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(11 Posts)
excipient Sat 21-Sep-19 23:00:07

Hello all,

does anyone have advice for someone who is considering a career at the Bar?

DS is a 2nd year classicist at Cambridge university and is considering strongly aiming for the bar

OP’s posts: |
BubblesBuddy Sun 22-Sep-19 06:36:39

DD is a barrister and one of her closest barrister friends did Classics at Cambridge.

As DD is a few years down the line it’s a bit hazy but: apply for mini pupilages. Get a feel for which area of work: Family, commercial, human rights, criminal etc. Join in as much as possible with law related societies and events at university. Get work experience with a local solicitor and see if there is anything at your local court. Sit in at court.

After that, apply for the Law Conversion course. Volunteer on that. Or take time to do a MLaw. Look at legal research or even more volunteering. Apply for scholarships from chosen Inn of Court for Conversion course and then Barristers training course, or new version of it. Complete academic training whilst continuing to build cv.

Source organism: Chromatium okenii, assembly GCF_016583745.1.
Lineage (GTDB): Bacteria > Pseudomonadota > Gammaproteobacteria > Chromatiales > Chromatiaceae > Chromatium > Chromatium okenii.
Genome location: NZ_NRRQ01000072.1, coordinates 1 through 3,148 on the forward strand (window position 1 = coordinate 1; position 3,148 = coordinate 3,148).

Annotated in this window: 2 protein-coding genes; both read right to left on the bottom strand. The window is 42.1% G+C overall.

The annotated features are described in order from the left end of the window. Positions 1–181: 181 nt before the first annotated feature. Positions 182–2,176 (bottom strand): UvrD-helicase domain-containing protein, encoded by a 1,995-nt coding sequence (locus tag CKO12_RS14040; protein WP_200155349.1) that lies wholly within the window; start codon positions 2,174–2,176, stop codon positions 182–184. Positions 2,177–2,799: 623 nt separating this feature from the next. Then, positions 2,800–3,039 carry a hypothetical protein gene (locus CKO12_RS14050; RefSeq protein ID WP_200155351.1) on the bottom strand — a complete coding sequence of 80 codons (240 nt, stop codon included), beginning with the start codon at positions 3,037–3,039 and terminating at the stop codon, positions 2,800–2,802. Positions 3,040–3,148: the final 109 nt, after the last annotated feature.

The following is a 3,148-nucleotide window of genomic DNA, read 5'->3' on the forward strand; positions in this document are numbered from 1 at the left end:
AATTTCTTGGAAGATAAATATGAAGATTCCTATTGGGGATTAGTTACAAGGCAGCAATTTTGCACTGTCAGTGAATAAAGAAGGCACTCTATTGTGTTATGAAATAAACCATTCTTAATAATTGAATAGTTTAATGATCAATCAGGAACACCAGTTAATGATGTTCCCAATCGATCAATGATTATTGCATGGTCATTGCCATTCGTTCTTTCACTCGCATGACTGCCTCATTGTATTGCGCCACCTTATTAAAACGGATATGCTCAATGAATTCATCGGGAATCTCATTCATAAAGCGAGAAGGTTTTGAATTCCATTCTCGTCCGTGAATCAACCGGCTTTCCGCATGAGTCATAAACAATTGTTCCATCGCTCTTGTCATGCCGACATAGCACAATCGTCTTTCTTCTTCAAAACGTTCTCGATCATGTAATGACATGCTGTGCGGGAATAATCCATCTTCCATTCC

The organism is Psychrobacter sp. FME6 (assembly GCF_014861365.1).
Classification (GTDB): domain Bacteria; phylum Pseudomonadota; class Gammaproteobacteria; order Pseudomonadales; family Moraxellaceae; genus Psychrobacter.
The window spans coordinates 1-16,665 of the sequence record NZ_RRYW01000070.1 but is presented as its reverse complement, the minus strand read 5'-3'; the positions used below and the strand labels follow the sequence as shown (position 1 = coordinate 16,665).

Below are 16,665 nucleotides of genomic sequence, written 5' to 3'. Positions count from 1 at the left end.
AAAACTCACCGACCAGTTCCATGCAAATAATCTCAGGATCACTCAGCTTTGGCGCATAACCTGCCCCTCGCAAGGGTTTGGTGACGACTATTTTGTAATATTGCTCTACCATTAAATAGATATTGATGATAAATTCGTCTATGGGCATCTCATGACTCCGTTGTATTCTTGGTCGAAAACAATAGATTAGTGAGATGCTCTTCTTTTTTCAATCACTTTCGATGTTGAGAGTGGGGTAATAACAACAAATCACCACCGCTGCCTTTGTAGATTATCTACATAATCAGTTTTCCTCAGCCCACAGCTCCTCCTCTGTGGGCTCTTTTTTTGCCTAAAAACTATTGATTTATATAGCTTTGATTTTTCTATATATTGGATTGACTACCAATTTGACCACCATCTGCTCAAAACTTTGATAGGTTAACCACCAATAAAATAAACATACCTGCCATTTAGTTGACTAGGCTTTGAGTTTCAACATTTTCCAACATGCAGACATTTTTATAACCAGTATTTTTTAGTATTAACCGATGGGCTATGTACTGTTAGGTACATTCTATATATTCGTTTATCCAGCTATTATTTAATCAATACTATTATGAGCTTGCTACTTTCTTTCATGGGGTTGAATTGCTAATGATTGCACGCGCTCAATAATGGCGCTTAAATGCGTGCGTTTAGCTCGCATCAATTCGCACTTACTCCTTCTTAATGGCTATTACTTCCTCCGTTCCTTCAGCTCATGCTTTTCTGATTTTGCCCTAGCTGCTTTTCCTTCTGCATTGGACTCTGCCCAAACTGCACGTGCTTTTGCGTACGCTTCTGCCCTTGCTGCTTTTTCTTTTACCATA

Apply for pupilage before academic training starts or after. Depends when cv is up to speed. Get pupilage. Keep trying if at first ........ etc. Get tenancy with your Chambers or be spat out and do a third six.

I will post an excellent guide to this I found a few days ago.

It’s all very hard work but doable if you get your ducks in a row and aim for what interests you and be realistic.

BubblesBuddy Sun 22-Sep-19 06:44:24

Pupillage and how to get it. Google it. It’s better than my garbled post!

For clarity: volunteer whilst on conversion course. (Not actually on the course!) Consider MLaw degree at relevant stage. Possibly after bar academic course. The Bar Standards Board has lots of info as do the Inns of Court.

YobaOljazUwaque Sun 22-Sep-19 06:46:31

Is he on track for a 1st class degree? An Oxbridge first is the minimum entry requirement for many London chambers, but other pathways exist.

bevelino Sun 22-Sep-19 09:00:40

Bubbles advice is good. Also, Cambridge have an outstanding careers service for those wishing to enter the law. He needs to start there and will receive all the guidance and support he needs.